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School Courted For Suit Seeking ‘Past-Due’ Funds

Booneville attorney Casey Lott appeared before the Water Valley School District Board of Trustees asking officials to join the MAEP funding suit.

By Jack Gurner

WATER VALLEY – The school district could recover over $4 million in past due MAEP funds if trustees choose to join a lawsuit against the Mississippi Legislature.
Casey Lott, attorney for the Booneville School District, appeared before the school board Monday night to explain the Mississippi Adequate Education Program (MAEP) funding lawsuit. Lott said that he was there in place of former Governor Ronnie Musgrove, who originally set the appearance.
Lott added that there are only five attorneys on the legal team put together by Musgrove and five meetings to attend at one time, so he was assigned the WVSD.
He said that the gist of the lawsuit is that, according to the statute, the Legislature is required and has been required to fully fund MAEP since 2010. “As the statute reads in its current state, it says the legislature shall – shall being the operative word – fully fund education in accordance with the following formula. The statute has not always read that way.”
Lott went into detail about the battles between former Governor Haley Barbour and the Democrats in the Legislature in 2007 over education funding. A compromise deal was struck that phased in full funding by 2010.
According to Lott, full funding didn’t occur in 2010, 2011, 2012 or last year, when it was $250 million short despite having $400 million for the rainy day fund.
“So, we are gathering a group of school districts to file suit. We’ll seek what is called a declaratory judgment in Hinds County Chancery Court declaring that the Legislature owes these past due funds, which total about $1.5 billion to all the school districts combined,” he said. “Water Valley’s portion of that money is over $4.1 million.”
Lott noted that the attorneys think it is important to get the suit filed quickly before the Legislature changes the law to make what they did legally correct. “We feel that it is important to get a judgment before the next Legislative session because all they have to do is change the law and no one has any right to recover. All they have to do is change one word, shall, to may.”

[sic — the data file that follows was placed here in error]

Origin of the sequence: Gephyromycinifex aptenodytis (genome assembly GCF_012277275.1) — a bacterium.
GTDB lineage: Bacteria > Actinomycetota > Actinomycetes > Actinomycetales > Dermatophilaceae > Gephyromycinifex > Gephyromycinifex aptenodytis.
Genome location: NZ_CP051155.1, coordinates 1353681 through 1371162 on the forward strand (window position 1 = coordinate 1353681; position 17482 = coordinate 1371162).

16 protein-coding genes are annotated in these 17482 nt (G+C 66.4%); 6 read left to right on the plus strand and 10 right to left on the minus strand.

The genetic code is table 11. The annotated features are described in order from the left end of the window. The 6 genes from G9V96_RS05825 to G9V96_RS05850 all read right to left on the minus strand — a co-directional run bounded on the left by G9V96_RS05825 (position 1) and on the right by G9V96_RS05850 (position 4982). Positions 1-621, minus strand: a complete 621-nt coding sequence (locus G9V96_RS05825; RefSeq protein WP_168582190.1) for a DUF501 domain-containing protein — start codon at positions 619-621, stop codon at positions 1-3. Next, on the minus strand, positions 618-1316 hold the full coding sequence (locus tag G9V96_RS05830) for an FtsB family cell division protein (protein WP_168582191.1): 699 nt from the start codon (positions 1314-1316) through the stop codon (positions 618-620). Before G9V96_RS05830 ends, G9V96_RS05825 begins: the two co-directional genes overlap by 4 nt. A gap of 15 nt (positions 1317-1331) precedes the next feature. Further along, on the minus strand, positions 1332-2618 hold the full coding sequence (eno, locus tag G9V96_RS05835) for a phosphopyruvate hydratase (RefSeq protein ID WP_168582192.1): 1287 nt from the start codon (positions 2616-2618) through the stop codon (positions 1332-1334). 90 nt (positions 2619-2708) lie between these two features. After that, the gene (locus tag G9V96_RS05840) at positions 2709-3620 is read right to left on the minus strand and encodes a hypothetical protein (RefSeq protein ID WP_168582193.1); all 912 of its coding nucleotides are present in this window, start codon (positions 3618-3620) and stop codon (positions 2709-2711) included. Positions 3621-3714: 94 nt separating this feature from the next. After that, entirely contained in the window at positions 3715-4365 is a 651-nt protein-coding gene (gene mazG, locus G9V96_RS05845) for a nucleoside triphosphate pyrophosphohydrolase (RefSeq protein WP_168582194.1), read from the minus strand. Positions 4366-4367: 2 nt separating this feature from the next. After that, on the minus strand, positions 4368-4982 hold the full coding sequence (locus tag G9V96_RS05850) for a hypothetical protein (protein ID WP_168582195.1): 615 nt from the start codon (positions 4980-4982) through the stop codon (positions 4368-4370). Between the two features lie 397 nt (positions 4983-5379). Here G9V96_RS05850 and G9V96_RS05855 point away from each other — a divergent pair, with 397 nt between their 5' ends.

He added that the attorneys believe if they file by Aug. 1 they can get a judgment by the end of the year – before the Legislative session begins in January. “We are trying to get as many school districts as we can to participate in the lawsuit, which is why I am here tonight.”
Trustee Pierce Epes asked if Legislators could call a special session to change the law. Lott said that they could, but weren’t expected to do so because it would be costly and they might not have the votes to pass it.
Lott said that a number of systems had signed on to the suit – about 20 with another 10 commitments. But, he added that some have refused to join in the suit because of potential backlash. “All you are doing is roughly what the Better Schools, Better Jobs Constitutional Amendment is trying to do. You are trying to require full funding from this day forward. But, what the Constitutional Amendment doesn’t do is do anything about the past-due funds.”  
Because Mississippi law doesn’t provide for class action lawsuits, only districts that file would receive relief if the judge agrees with the legal theory.
Some schools were concerned that law makers might cut funds to schools if they participated in the suit, according to the attorney. “They haven’t fully funded you since 2010.”
Along with putting money into the $400 million rainy day fund, Lott said that Legislators were giving existing businesses – not new businesses they were trying to attract to the state – $100 million in tax cuts. “They have the money to fully fund.”
Board attorney Trent Howell asked some technical questions about the lawsuit and next Superinten-dent Kim Chrestman asked if winning the suit would put a financial burden on the state.
Lott answered that if it is negotiated in the right way, he didn’t think it would.
After some additional discussion, Board President Lamar Burgess asked if there were any additional questions. There being none, he said that he would like to have the full board on hand to make the decision. Only he, Epes and Taylor Trusty were present Monday night.
Former Governor Musgrove said during an appearance before the Meridian Public School District Board of Trustees in mid-June that if the case did not succeed and his legal theory was wrong, there will be no cost to the school districts involved.
“The ramifications are minute,” said Musgrove. “What are they going to do, underfund more?”

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